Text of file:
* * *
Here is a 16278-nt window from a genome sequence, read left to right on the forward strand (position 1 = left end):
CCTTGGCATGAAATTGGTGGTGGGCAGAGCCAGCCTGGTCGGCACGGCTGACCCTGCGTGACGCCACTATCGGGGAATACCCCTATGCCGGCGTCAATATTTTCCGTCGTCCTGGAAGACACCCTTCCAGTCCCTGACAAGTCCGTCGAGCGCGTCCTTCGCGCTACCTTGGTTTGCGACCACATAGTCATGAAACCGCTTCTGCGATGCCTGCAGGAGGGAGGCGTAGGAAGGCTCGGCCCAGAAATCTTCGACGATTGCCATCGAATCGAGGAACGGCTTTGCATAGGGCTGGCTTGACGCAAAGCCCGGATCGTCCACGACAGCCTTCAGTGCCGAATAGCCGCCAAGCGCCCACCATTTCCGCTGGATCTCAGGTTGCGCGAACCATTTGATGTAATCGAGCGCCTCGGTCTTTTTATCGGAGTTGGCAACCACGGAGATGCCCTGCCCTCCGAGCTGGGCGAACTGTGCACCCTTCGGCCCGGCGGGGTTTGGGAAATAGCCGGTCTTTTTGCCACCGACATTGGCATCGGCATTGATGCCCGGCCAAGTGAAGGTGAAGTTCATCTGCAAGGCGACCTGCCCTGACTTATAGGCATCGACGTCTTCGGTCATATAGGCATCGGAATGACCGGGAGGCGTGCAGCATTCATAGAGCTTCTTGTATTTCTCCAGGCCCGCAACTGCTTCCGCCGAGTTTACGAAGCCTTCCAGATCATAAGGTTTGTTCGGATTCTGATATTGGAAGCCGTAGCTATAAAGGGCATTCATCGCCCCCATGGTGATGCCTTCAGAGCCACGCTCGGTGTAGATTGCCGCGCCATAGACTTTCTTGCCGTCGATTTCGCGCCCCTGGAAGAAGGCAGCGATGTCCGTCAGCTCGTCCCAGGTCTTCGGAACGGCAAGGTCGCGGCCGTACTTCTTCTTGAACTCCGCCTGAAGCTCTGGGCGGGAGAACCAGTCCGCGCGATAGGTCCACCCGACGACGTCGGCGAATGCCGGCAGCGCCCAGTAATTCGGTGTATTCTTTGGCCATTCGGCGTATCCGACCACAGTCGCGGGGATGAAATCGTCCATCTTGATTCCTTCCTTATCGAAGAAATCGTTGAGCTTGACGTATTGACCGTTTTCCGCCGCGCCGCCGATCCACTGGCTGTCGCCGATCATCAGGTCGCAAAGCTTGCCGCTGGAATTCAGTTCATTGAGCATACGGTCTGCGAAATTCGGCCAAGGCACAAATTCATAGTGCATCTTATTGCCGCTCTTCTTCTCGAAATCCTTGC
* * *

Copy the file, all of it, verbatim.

Here is a 16278-nt window from a genome sequence, read left to right on the forward strand (position 1 = left end):
CCTTGGCATGAAATTGGTGGTGGGCAGAGCCAGCCTGGTCGGCACGGCTGACCCTGCGTGACGCCACTATCGGGGAATACCCCTATGCCGGCGTCAATATTTTCCGTCGTCCTGGAAGACACCCTTCCAGTCCCTGACAAGTCCGTCGAGCGCGTCCTTCGCGCTACCTTGGTTTGCGACCACATAGTCATGAAACCGCTTCTGCGATGCCTGCAGGAGGGAGGCGTAGGAAGGCTCGGCCCAGAAATCTTCGACGATTGCCATCGAATCGAGGAACGGCTTTGCATAGGGCTGGCTTGACGCAAAGCCCGGATCGTCCACGACAGCCTTCAGTGCCGAATAGCCGCCAAGCGCCCACCATTTCCGCTGGATCTCAGGTTGCGCGAACCATTTGATGTAATCGAGCGCCTCGGTCTTTTTATCGGAGTTGGCAACCACGGAGATGCCCTGCCCTCCGAGCTGGGCGAACTGTGCACCCTTCGGCCCGGCGGGGTTTGGGAAATAGCCGGTCTTTTTGCCACCGACATTGGCATCGGCATTGATGCCCGGCCAAGTGAAGGTGAAGTTCATCTGCAAGGCGACCTGCCCTGACTTATAGGCATCGACGTCTTCGGTCATATAGGCATCGGAATGACCGGGAGGCGTGCAGCATTCATAGAGCTTCTTGTATTTCTCCAGGCCCGCAACTGCTTCCGCCGAGTTTACGAAGCCTTCCAGATCATAAGGTTTGTTCGGATTCTGATATTGGAAGCCGTAGCTATAAAGGGCATTCATCGCCCCCATGGTGATGCCTTCAGAGCCACGCTCGGTGTAGATTGCCGCGCCATAGACTTTCTTGCCGTCGATTTCGCGCCCCTGGAAGAAGGCAGCGATGTCCGTCAGCTCGTCCCAGGTCTTCGGAACGGCAAGGTCGCGGCCGTACTTCTTCTTGAACTCCGCCTGAAGCTCTGGGCGGGAGAACCAGTCCGCGCGATAGGTCCACCCGACGACGTCGGCGAATGCCGGCAGCGCCCAGTAATTCGGTGTATTCTTTGGCCATTCGGCGTATCCGACCACAGTCGCGGGGATGAAATCGTCCATCTTGATTCCTTCCTTATCGAAGAAATCGTTGAGCTTGACGTATTGACCGTTTTCCGCCGCGCCGCCGATCCACTGGCTGTCGCCGATCATCAGGTCGCAAAGCTTGCCGCTGGAATTCAGTTCATTGAGCATACGGTCTGCGAAATTCGGCCAAGGCACAAATTCATAGTGCATCTTATTGCCGCTCTTCTTCTCGAAATCCTTGC